Tuesday, March 11, 2014

Church History poem, attempt #2

Joseph Sr., ca. 1812

In the spring he sows hope,
but come fall he reaps only the empty wind—
so all through the long Vermont winter,
there’s a bottle in his hand.

He drinks like Noah—to drown
a flood’s worth of sorrows,
drinks until he staggers to and fro
as earth itself will in the end.

This is how I understand that story where his son,
infection arching through the bone,
turns down the surgeon’s offer of anesthetizing liquor.
“I don’t need that,” the boy says to his father,
“I just need you.”


  1. Thanks for this, James. It both humanizes and brings dignity to the Smith clan.

  2. .

    Is there historical backing for Sr's drinking? I don't remember Lucy mentioning it and don't know what reliable source else to check.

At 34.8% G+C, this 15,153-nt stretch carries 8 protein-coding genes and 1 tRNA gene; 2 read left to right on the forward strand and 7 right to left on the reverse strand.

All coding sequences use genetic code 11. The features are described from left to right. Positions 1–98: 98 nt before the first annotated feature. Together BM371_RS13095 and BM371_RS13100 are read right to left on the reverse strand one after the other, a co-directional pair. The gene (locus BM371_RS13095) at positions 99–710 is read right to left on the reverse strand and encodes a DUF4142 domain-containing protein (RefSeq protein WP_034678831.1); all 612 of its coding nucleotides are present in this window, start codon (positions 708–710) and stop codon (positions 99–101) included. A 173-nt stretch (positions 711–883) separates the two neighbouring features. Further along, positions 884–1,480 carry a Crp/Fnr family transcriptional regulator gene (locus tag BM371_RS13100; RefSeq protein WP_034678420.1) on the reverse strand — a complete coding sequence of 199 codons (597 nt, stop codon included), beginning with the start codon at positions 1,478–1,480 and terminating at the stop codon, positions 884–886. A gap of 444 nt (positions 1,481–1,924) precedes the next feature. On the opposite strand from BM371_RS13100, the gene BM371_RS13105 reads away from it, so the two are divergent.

1. The only written reference I know is an 1834 blessing to Hyrum Smith where Joseph Sr. borrows language from the Noah story to praise Hyrum for supporting his father in all circumstances: "Though he has been out of the way through wine, though hast never forsaken him nor laughed him to scorn." I suppose it's possible to read that figuratively, but heavy male drinking was pretty common on the American frontier in that era. The easiest interpretation seems to be that Joseph Sr. drank--sometimes to excess--in the years when the boys were still at home. The fact that Joseph Sr. would mention it years later in a blessing makes me suspect it was a memorable part of the family dynamic, and it does help the surgery story make more sense.



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